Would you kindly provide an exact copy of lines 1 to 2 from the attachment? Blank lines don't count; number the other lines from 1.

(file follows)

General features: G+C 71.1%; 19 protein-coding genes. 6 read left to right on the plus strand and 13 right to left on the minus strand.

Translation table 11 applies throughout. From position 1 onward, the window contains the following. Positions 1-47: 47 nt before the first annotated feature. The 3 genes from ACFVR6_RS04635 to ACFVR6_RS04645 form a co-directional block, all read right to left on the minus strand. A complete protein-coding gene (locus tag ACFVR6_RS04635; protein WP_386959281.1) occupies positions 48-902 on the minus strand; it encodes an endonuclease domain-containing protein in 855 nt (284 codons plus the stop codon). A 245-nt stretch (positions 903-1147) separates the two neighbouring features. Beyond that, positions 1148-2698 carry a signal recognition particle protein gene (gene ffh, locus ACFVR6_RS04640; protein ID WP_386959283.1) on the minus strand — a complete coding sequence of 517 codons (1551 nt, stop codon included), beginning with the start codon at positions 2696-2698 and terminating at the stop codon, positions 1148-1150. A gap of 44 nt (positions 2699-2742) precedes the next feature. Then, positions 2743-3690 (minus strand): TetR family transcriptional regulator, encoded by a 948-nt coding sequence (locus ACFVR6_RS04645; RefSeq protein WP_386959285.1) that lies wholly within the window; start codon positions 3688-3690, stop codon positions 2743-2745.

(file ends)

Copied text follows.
General features: G+C 71.1%; 19 protein-coding genes. 6 read left to right on the plus strand and 13 right to left on the minus strand.

Translation table 11 applies throughout. From position 1 onward, the window contains the following. Positions 1-47: 47 nt before the first annotated feature. The 3 genes from ACFVR6_RS04635 to ACFVR6_RS04645 form a co-directional block, all read right to left on the minus strand. A complete protein-coding gene (locus tag ACFVR6_RS04635; protein WP_386959281.1) occupies positions 48-902 on the minus strand; it encodes an endonuclease domain-containing protein in 855 nt (284 codons plus the stop codon). A 245-nt stretch (positions 903-1147) separates the two neighbouring features. Beyond that, positions 1148-2698 carry a signal recognition particle protein gene (gene ffh, locus ACFVR6_RS04640; protein ID WP_386959283.1) on the minus strand — a complete coding sequence of 517 codons (1551 nt, stop codon included), beginning with the start codon at positions 2696-2698 and terminating at the stop codon, positions 1148-1150. A gap of 44 nt (positions 2699-2742) precedes the next feature. Then, positions 2743-3690 (minus strand): TetR family transcriptional regulator, encoded by a 948-nt coding sequence (locus ACFVR6_RS04645; RefSeq protein WP_386959285.1) that lies wholly within the window; start codon positions 3688-3690, stop codon positions 2743-2745.